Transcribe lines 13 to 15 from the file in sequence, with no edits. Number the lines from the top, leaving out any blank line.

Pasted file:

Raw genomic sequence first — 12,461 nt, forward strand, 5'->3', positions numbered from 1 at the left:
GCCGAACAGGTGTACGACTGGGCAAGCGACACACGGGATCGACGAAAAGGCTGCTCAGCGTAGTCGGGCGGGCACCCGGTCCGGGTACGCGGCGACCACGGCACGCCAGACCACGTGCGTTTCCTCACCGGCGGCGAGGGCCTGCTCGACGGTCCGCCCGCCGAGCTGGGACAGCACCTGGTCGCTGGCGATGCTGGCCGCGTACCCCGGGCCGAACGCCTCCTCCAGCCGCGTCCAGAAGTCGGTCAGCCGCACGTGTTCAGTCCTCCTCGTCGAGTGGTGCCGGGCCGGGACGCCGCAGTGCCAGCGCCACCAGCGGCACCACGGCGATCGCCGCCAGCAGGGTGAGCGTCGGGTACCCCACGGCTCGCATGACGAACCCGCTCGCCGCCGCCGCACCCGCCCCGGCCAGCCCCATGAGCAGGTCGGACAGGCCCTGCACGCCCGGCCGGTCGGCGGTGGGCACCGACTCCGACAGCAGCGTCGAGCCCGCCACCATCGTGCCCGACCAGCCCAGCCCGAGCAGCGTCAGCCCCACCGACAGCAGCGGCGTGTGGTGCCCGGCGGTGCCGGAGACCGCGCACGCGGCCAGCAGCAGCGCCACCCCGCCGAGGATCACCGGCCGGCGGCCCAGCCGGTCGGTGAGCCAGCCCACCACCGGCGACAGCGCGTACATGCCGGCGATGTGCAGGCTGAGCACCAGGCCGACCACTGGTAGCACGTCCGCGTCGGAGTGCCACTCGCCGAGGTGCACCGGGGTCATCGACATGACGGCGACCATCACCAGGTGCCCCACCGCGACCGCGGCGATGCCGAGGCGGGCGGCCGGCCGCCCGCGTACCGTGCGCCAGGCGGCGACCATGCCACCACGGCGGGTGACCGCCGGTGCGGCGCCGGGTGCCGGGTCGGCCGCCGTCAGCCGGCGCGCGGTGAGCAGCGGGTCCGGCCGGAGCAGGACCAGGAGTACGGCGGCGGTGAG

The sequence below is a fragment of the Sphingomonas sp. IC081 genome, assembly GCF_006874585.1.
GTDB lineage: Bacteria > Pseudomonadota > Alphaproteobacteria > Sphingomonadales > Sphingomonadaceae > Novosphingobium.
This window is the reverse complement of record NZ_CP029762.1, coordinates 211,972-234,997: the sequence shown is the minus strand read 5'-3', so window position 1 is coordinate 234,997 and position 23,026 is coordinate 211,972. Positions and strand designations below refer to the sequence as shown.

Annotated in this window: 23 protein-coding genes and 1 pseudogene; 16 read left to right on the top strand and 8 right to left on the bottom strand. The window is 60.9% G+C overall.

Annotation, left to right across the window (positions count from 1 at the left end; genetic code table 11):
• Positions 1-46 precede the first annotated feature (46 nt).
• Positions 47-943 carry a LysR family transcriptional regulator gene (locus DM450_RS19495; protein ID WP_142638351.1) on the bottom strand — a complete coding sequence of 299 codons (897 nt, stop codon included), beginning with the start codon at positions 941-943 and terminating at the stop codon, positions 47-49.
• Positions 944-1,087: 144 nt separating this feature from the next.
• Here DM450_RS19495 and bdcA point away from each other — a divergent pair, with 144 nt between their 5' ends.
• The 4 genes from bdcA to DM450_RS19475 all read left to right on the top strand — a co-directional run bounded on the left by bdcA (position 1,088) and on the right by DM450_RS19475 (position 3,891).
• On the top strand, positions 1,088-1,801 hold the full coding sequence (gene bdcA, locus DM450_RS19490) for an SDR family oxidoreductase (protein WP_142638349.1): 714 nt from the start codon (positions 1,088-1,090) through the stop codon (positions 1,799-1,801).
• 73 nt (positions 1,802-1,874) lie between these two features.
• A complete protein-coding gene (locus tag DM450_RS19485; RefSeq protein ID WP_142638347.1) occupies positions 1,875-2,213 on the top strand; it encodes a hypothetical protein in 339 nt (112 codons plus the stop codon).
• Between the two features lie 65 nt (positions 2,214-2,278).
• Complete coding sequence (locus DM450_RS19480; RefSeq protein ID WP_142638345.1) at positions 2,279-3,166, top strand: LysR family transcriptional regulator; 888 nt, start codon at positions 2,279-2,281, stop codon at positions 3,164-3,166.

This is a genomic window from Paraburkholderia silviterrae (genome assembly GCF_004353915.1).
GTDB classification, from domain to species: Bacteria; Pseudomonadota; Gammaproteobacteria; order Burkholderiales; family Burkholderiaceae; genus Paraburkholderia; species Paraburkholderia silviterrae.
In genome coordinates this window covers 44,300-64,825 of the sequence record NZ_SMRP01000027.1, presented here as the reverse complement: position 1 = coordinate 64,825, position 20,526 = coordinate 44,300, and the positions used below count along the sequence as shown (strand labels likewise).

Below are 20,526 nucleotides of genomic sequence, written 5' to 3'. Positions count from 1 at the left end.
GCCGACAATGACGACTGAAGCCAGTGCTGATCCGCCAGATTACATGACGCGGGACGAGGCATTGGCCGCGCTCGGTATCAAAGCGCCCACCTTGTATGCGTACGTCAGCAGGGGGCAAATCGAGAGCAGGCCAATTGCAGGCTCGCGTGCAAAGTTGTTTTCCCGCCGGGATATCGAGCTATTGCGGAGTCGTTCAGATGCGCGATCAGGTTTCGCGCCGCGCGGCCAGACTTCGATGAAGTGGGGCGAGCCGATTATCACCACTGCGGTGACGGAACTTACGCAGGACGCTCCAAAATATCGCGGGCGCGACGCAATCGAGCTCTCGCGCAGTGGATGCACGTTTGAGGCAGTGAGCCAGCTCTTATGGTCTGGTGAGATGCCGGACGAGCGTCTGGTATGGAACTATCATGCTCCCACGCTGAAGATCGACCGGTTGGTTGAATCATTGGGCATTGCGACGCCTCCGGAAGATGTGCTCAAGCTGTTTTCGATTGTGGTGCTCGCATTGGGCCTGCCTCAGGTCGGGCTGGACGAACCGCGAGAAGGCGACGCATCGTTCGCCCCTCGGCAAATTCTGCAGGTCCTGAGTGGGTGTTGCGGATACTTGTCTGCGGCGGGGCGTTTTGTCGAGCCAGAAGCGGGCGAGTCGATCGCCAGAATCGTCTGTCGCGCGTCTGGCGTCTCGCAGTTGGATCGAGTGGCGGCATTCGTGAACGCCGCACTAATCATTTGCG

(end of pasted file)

• On the top strand, positions 1,088-1,801 hold the full coding sequence (gene bdcA, locus DM450_RS19490) for an SDR family oxidoreductase (protein WP_142638349.1): 714 nt from the start codon (positions 1,088-1,090) through the stop codon (positions 1,799-1,801).
• 73 nt (positions 1,802-1,874) lie between these two features.
• A complete protein-coding gene (locus tag DM450_RS19485; RefSeq protein ID WP_142638347.1) occupies positions 1,875-2,213 on the top strand; it encodes a hypothetical protein in 339 nt (112 codons plus the stop codon).